Kazuhiro Kokubo: Style is substance

When Kazuhiro Kokubo won the U.S. Open for the second time in a row on March 12, 2011, a number of streams converged: Most crucially, a Japanese rider had just excelled in snowboarding's marquee pipe battle the day after a massive 9.0 magnitude earthquake and tsunami hit large parts of his homeland. (The 23-year-old acknowledged the tragedy by foregoing a victory lap to ride down the flat-bottom with his arms in the air, a very powerful gesture of prayer for Japan.) And for snowboarding, The Open had just reinforced its reputation as the one big halfpipe contest in which original style is revered and rewarded -- a history reinforced by Kokubo's winning performances in both '10 and '11.

Given his age, Kokubo has been around for a long time. In 2003, the then-14-year-old became the first Japanese rider, and youngest competitor, to ever grace the U.S. Open podium, with a second-place finish behind Olympic gold-holder Ross Powers. Kokubo went huge, and his methods and frontside 900 set new standards for transition riding. Any of the 15,000-plus die-hard snowboarder spectators there could appreciate his amplitude, but the many shreds pipe-side were probably even more wowed by the kid's style. He was -- and remains -- bursting at the seams with the stuff.

If you are in doubt, watch his pipe run from last year's Winter X. He didn't podium, but you don't have to look very far to find a lot of people who think he should have. Even Sal Masekela himself tweeted after Kokubo's score was posted that he didn't understand why it wasn't higher.

To the mainstream, Kokubo is the best-known Japanese rider of all time, thanks in part to the overblown Olympic controversy surrounding his choice to untuck his shirt and sag his pants (or "dress like a snowboarder") when he first arrived in Vancouver for the Games. To snowboarders, the style that he is famous for is a whole different beast.

Kokubo's halfpipe airs are like Terje Haakonsen at his catlike best. Even the big spins have a high point, a focus, a moment. Kazu's nonchalance when leaving the lip are reminiscent of Danny Kass' greasy, improvisational pipe style. His famously massive and tweaked "chicken wing" McTwists echo the sport's great McTwisters: Trevor Andrew, Keir Dillon, Todd Richards, et al.

Just don't ask Kazu to talk about his style. Our first attempt to get him to deconstruct his own loose, skatey air sense went like this:

Imagine asking Michael Jordan how he flies when everyone else just jumps and him answering, 'I make sure my shoes are tied.'

"Well, I don't try to make my style," he explained, through a translator. "That's something [that] comes naturally. When I am really cooking with gas, I do some tricks … just do it when I want to. Eventually, it became my own style. Other than that, I do some stretches, relaxing at home to keep my condition in best shape."

Imagine asking Michael Jordan how he flies when everyone else just jumps and him answering, "I make sure my shoes are tied."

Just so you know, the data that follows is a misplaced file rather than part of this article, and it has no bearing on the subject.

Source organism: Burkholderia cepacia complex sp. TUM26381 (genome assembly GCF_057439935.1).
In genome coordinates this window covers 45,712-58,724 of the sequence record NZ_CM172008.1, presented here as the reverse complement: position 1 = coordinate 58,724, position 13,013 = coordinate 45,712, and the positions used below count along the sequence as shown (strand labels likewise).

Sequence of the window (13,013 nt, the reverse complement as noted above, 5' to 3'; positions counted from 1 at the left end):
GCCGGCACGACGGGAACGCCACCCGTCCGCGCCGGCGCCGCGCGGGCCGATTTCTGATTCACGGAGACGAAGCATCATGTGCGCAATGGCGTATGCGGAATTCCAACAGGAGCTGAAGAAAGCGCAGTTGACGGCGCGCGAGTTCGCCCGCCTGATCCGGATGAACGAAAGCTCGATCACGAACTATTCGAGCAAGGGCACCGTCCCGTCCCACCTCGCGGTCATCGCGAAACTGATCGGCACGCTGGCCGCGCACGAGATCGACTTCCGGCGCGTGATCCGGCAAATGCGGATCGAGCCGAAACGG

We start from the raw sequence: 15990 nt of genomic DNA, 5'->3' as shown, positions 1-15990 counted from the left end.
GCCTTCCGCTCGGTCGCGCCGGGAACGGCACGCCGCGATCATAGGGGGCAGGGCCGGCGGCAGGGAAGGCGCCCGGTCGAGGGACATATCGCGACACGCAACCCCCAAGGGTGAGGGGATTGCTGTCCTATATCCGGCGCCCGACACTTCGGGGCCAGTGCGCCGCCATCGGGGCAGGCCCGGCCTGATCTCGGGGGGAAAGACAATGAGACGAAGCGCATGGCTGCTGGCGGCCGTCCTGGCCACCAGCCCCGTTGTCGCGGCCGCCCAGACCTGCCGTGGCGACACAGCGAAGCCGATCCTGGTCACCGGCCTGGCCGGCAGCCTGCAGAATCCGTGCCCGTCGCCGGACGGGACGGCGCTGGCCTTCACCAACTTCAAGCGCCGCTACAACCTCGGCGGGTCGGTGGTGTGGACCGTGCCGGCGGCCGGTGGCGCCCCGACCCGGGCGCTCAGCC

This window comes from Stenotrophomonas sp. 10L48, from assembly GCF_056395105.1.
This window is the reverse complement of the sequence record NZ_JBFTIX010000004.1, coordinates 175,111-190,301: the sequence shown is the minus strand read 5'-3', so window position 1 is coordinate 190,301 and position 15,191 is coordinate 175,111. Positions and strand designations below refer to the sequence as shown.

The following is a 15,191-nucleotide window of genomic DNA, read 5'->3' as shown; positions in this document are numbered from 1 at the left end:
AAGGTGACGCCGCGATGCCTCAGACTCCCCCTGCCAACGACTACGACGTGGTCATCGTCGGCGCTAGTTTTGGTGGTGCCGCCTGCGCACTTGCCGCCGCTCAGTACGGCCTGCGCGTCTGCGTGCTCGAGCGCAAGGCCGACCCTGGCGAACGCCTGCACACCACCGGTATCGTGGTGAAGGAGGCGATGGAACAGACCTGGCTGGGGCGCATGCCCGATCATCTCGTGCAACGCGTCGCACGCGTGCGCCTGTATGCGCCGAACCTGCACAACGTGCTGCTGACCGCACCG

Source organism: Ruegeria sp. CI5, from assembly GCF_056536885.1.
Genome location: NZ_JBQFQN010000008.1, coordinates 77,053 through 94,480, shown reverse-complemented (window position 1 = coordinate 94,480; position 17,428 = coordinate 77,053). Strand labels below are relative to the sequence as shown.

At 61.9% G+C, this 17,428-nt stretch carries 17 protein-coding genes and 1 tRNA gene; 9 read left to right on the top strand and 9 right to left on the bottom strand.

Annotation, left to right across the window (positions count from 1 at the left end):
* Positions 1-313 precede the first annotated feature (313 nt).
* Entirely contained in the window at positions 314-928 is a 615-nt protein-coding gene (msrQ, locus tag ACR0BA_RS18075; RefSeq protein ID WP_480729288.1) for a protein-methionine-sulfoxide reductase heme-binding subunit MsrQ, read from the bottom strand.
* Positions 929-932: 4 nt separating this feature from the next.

Another question on the topic netted this response: "When you say style, some people take it so seriously, but when I ride, I don't think how I want to ride. I just ride when I want to and just enjoy it. … Style means different things to different people. Everyone who rides has a style. Some I think good, some I think not good, but it doesn't matter what I like because there is always someone who will like the style you have. Maybe some people like my style, maybe some do not, but it is OK. Everyone is different."

When you watch a full, top-to-bottom line of Kazu's in heavier mountain situations, like the spines and cliff zones from his opening part in Burton's new film "Standing Sideways," there's an expressive, exuberant use of powdery terrain nuances that brings to mind Nicolas Müller or Gigi Rüf. He's creative. He's fast. And he's fearless.

Kazu has never had a rep as a rider who toots his own horn, be it about style, accomplishment, fame or influence. But a reputation for doing huge airs? Sure. Big, open-mouthed Muppet smile after he pulls something rad? Check. Respect of his top peers, the snowboarding media, and any kid who has ever tried to grab his board and make it look cool for a second or two? Yup.

Many of snowboarding's style masters -- Devun Walsh, Peter Line, MFM, Jamie Lynn, Müller, Terje -- tend to talk about other riders they admire, or otherwise crab-step around questions that try to deconstruct the essence of what it is that makes them so great. When I pointed out to Kokubo that, in doing this very thing, he was in good company, he replied, "Thank you. I never thought my name would be in the same sentence with Nicolas and Terje …"


It takes a bushel of skill, character and talent to stand out in the current crowd of snowboarders. Beyond the obvious, giant, red shadow cast by Shaun White's incredible success, you have "all pipe" riders who've progressed through snowboard academies, being groomed to hit the Olympic teams for their respective countries. These competition packages come complete with crazy moms, cowbells and the promise of the Big Cha-Ching. Other "kids" come out of nowhere it seems (well, OK, usually Finland), with huge bags of technical tricks, amazing consistency, and more leftover corks than a sommelier after a long night at work.

Making an impression is tough when the entire field is so damn good, yet Kokubo's riding can be spotted from space. His style is part of his DNA. His ability to land the impossible has often seen him getting compared to a video game character, like "Remote Control Boy" -- his old moniker in Japan.